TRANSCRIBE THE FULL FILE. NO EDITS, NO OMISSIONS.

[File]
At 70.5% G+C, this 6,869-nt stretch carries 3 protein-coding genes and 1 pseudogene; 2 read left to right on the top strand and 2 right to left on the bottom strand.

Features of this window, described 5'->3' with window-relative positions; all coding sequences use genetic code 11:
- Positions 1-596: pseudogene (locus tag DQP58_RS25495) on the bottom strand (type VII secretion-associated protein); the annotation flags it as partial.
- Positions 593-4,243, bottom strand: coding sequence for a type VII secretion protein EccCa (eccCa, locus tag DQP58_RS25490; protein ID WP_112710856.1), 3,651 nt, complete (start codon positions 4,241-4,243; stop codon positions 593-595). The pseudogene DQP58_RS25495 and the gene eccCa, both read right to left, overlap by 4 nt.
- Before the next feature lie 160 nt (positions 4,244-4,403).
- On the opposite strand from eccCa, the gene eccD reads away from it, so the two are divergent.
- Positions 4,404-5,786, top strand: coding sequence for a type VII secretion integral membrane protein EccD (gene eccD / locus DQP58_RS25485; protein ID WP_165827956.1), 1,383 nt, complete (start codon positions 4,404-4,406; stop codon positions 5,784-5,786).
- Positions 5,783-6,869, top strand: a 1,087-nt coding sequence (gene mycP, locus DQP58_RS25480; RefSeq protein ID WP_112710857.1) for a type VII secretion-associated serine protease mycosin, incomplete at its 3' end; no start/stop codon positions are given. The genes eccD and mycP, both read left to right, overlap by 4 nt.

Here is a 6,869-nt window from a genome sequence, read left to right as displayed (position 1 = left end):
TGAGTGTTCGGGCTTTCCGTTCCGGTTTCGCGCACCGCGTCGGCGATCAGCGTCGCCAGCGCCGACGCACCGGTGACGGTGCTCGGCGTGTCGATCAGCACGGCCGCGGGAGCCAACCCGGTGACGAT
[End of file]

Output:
At 70.5% G+C, this 6,869-nt stretch carries 3 protein-coding genes and 1 pseudogene; 2 read left to right on the top strand and 2 right to left on the bottom strand.

Features of this window, described 5'->3' with window-relative positions; all coding sequences use genetic code 11:
- Positions 1-596: pseudogene (locus tag DQP58_RS25495) on the bottom strand (type VII secretion-associated protein); the annotation flags it as partial.
- Positions 593-4,243, bottom strand: coding sequence for a type VII secretion protein EccCa (eccCa, locus tag DQP58_RS25490; protein ID WP_112710856.1), 3,651 nt, complete (start codon positions 4,241-4,243; stop codon positions 593-595). The pseudogene DQP58_RS25495 and the gene eccCa, both read right to left, overlap by 4 nt.
- Before the next feature lie 160 nt (positions 4,244-4,403).
- On the opposite strand from eccCa, the gene eccD reads away from it, so the two are divergent.
- Positions 4,404-5,786, top strand: coding sequence for a type VII secretion integral membrane protein EccD (gene eccD / locus DQP58_RS25485; protein ID WP_165827956.1), 1,383 nt, complete (start codon positions 4,404-4,406; stop codon positions 5,784-5,786).
- Positions 5,783-6,869, top strand: a 1,087-nt coding sequence (gene mycP, locus DQP58_RS25480; RefSeq protein ID WP_112710857.1) for a type VII secretion-associated serine protease mycosin, incomplete at its 3' end; no start/stop codon positions are given. The genes eccD and mycP, both read left to right, overlap by 4 nt.

Here is a 6,869-nt window from a genome sequence, read left to right as displayed (position 1 = left end):
TGAGTGTTCGGGCTTTCCGTTCCGGTTTCGCGCACCGCGTCGGCGATCAGCGTCGCCAGCGCCGACGCACCGGTGACGGTGCTCGGCGTGTCGATCAGCACGGCCGCGGGAGCCAACCCGGTGACGAT